Telehealth has revolutionized the way children receive neurologic care in the US.
The benefits are many: increased access to neurologists, convenience, greater behavior regulation, and parents’ ability to focus are all measurable and marked improvements to patients’ satisfaction.
However, there is much work to be done to make sure that telehealth works both for families and health care providers as the future of care changes and the rise of telehealth continues.
With telehealth, there isn’t a one-size-fits-all solution. How your family approaches telehealth, in-person medical appointments or a mix of both is a personal healthcare decision that depends on your child’s needs and your doctor’s goals.
The resources and information provided here are to help you make the best decision for your family and receive the highest quality of care for your child.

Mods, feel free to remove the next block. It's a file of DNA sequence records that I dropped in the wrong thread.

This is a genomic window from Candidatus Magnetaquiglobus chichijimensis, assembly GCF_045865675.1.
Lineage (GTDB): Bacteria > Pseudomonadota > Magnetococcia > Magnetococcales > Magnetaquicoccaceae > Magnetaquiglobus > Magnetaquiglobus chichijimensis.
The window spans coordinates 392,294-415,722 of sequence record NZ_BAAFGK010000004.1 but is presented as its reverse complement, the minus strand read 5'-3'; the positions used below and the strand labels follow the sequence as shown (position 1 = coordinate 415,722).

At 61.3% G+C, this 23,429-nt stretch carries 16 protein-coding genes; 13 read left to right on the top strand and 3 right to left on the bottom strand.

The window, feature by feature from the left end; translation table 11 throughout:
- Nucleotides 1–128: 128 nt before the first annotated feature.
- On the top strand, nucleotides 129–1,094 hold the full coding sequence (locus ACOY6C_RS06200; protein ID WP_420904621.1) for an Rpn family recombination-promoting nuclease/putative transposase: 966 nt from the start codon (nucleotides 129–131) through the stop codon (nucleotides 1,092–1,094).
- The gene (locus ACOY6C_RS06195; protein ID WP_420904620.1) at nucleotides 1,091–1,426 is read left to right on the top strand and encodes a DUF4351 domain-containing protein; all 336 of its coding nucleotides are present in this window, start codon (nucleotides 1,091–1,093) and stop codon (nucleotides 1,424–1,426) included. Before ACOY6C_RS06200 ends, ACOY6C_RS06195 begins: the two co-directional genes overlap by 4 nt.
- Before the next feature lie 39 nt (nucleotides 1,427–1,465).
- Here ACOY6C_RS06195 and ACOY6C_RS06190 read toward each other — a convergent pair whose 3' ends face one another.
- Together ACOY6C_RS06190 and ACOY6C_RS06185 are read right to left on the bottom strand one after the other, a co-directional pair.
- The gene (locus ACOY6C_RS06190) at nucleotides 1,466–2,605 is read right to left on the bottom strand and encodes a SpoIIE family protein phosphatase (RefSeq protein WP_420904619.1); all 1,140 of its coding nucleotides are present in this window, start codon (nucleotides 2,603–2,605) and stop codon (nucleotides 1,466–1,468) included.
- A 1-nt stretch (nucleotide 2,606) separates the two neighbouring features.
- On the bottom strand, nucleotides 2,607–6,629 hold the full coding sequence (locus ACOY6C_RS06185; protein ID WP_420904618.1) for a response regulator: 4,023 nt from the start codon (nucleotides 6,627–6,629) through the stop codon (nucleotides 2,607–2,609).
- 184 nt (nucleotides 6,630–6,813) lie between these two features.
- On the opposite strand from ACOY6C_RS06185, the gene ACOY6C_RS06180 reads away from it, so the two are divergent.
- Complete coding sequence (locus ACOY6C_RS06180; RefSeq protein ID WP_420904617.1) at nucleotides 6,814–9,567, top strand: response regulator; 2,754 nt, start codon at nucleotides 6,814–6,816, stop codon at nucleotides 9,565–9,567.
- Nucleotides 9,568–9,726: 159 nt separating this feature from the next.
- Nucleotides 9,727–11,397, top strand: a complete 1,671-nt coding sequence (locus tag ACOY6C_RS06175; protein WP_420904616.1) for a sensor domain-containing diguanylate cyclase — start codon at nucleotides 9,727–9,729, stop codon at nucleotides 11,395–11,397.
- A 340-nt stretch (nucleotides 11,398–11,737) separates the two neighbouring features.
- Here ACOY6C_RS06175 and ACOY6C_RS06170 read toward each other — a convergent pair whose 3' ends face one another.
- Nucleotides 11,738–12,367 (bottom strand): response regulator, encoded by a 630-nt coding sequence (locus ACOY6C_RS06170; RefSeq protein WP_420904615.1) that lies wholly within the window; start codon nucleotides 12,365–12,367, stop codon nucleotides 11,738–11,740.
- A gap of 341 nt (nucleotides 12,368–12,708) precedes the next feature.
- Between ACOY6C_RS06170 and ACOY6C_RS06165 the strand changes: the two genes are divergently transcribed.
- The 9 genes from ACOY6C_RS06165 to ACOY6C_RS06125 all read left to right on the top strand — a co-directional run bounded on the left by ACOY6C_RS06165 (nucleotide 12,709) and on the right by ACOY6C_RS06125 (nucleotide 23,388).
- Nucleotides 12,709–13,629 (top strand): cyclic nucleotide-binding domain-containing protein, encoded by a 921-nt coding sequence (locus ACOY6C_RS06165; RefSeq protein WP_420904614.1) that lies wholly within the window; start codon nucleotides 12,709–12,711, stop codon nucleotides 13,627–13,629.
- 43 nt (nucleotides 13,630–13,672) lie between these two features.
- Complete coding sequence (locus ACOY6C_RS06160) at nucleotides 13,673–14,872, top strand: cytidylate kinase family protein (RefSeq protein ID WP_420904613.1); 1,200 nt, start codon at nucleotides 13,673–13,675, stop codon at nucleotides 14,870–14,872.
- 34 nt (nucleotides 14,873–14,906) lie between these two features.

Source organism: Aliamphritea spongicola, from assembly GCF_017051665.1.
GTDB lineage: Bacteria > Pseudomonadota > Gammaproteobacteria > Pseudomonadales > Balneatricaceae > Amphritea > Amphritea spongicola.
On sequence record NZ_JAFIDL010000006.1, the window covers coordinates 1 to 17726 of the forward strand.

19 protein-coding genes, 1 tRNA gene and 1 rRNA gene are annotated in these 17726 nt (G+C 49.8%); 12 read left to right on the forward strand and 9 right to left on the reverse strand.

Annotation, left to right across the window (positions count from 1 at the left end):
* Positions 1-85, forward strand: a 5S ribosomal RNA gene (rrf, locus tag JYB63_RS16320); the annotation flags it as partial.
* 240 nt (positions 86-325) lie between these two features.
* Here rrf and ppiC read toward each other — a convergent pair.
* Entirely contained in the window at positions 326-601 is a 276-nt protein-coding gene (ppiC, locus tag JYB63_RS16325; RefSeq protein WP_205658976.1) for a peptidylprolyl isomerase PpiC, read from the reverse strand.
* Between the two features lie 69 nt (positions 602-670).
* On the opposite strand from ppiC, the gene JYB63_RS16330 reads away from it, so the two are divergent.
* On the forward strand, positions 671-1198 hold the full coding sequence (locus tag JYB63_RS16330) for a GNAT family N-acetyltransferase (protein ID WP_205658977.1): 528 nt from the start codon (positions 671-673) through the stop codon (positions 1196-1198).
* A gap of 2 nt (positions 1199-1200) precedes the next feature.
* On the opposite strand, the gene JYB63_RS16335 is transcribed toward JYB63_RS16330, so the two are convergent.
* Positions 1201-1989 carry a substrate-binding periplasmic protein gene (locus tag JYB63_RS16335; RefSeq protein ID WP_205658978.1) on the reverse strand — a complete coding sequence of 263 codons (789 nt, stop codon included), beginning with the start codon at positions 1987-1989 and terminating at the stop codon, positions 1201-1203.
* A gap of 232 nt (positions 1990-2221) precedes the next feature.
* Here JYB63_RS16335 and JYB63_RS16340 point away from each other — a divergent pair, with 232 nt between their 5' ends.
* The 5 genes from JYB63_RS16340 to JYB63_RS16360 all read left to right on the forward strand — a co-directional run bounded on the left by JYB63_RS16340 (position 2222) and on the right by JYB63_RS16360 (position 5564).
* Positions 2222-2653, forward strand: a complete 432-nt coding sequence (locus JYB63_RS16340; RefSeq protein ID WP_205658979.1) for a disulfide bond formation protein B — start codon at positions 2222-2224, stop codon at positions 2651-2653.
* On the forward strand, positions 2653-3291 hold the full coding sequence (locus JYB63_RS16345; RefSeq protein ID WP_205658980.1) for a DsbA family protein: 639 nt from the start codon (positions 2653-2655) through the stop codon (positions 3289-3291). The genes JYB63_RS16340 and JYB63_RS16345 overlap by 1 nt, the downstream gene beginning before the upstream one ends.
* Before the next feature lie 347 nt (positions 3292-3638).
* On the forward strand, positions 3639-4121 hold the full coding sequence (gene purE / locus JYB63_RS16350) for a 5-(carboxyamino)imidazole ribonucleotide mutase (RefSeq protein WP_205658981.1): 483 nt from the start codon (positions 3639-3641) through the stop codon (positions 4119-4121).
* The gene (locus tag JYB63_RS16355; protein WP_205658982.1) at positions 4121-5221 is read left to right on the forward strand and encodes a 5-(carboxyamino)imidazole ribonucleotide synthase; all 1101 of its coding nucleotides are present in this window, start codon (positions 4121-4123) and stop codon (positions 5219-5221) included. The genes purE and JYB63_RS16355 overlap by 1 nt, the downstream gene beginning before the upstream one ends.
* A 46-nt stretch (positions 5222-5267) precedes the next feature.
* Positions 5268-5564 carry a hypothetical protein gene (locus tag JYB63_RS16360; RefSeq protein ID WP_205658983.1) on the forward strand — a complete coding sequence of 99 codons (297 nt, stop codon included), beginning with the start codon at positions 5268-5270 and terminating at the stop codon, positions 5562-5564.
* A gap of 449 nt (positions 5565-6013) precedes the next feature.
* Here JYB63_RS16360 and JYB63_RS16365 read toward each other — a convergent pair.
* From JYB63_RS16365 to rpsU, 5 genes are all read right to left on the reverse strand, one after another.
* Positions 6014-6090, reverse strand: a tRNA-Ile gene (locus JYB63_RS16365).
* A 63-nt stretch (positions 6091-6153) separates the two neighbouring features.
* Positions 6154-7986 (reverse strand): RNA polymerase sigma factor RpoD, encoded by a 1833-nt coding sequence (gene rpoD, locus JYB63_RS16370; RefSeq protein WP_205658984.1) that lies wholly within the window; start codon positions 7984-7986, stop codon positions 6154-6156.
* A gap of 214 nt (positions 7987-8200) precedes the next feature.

We Are Talking About Telehealth Because:
Families used to wait on average 9 weeks for their first visit with a neurologist.*
With telehealth, almost half of all patients received a neurology appointment within a week of their request.*
80% of parents surveyed by CNF said that the overall convenience was much better with telehealth than in-person visits.*
Of the parents surveyed by CNF, 39% of them said they would never again choose telehealth for their child.*
*Telehealth Satisfaction Survey
In the summer of 2020, we solicited feedback from parents and caregivers about their telehealth experiences.
Review the results of the 2020 CNF Telehealth Satisfaction Survey in the video here. Dr. Anup Patel, Section Chief of Neurology at Nationwide Children’s Hospital and President of CNF, and parent Holly Paauwe discuss how these results resonate in their experiences.
What Is Our Community Saying About Telehealth?
CNF's Telehealth Commitment
We are committed to delivering resources and education to help bridge the digital divide and increase the number of children experiencing neurologic conditions who can access telehealth, to support clinicians in delivering telehealth appointments, and to empower families to experience greater satisfaction during their telehealth visits.